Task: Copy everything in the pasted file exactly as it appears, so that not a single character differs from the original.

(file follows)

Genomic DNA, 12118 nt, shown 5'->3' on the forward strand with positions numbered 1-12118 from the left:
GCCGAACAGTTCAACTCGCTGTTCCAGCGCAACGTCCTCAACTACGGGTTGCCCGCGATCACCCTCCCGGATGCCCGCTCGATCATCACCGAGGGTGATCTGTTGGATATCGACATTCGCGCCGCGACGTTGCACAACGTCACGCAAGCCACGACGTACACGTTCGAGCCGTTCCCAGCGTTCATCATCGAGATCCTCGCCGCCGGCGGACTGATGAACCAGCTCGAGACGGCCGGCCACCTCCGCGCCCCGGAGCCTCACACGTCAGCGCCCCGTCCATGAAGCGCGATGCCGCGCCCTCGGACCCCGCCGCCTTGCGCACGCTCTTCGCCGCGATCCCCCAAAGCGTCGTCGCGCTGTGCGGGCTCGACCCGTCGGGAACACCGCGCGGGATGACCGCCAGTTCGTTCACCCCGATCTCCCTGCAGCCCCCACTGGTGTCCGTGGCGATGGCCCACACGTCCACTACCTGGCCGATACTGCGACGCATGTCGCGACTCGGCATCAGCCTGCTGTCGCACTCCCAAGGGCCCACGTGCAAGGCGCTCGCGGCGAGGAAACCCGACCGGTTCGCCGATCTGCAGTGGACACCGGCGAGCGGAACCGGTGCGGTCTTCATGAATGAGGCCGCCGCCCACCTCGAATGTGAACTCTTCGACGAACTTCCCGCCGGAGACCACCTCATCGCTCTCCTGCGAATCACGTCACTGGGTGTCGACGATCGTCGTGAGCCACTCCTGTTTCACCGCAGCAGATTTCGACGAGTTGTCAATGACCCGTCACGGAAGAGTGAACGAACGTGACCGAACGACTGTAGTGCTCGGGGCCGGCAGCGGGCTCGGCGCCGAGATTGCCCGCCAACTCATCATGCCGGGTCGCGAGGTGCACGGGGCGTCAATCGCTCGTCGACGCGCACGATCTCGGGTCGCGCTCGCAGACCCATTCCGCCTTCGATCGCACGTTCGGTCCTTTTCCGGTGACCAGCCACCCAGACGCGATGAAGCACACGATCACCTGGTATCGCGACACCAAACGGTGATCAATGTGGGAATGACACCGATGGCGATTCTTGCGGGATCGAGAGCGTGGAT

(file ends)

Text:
Genomic DNA, 12118 nt, shown 5'->3' on the forward strand with positions numbered 1-12118 from the left:
GCCGAACAGTTCAACTCGCTGTTCCAGCGCAACGTCCTCAACTACGGGTTGCCCGCGATCACCCTCCCGGATGCCCGCTCGATCATCACCGAGGGTGATCTGTTGGATATCGACATTCGCGCCGCGACGTTGCACAACGTCACGCAAGCCACGACGTACACGTTCGAGCCGTTCCCAGCGTTCATCATCGAGATCCTCGCCGCCGGCGGACTGATGAACCAGCTCGAGACGGCCGGCCACCTCCGCGCCCCGGAGCCTCACACGTCAGCGCCCCGTCCATGAAGCGCGATGCCGCGCCCTCGGACCCCGCCGCCTTGCGCACGCTCTTCGCCGCGATCCCCCAAAGCGTCGTCGCGCTGTGCGGGCTCGACCCGTCGGGAACACCGCGCGGGATGACCGCCAGTTCGTTCACCCCGATCTCCCTGCAGCCCCCACTGGTGTCCGTGGCGATGGCCCACACGTCCACTACCTGGCCGATACTGCGACGCATGTCGCGACTCGGCATCAGCCTGCTGTCGCACTCCCAAGGGCCCACGTGCAAGGCGCTCGCGGCGAGGAAACCCGACCGGTTCGCCGATCTGCAGTGGACACCGGCGAGCGGAACCGGTGCGGTCTTCATGAATGAGGCCGCCGCCCACCTCGAATGTGAACTCTTCGACGAACTTCCCGCCGGAGACCACCTCATCGCTCTCCTGCGAATCACGTCACTGGGTGTCGACGATCGTCGTGAGCCACTCCTGTTTCACCGCAGCAGATTTCGACGAGTTGTCAATGACCCGTCACGGAAGAGTGAACGAACGTGACCGAACGACTGTAGTGCTCGGGGCCGGCAGCGGGCTCGGCGCCGAGATTGCCCGCCAACTCATCATGCCGGGTCGCGAGGTGCACGGGGCGTCAATCGCTCGTCGACGCGCACGATCTCGGGTCGCGCTCGCAGACCCATTCCGCCTTCGATCGCACGTTCGGTCCTTTTCCGGTGACCAGCCACCCAGACGCGATGAAGCACACGATCACCTGGTATCGCGACACCAAACGGTGATCAATGTGGGAATGACACCGATGGCGATTCTTGCGGGATCGAGAGCGTGGAT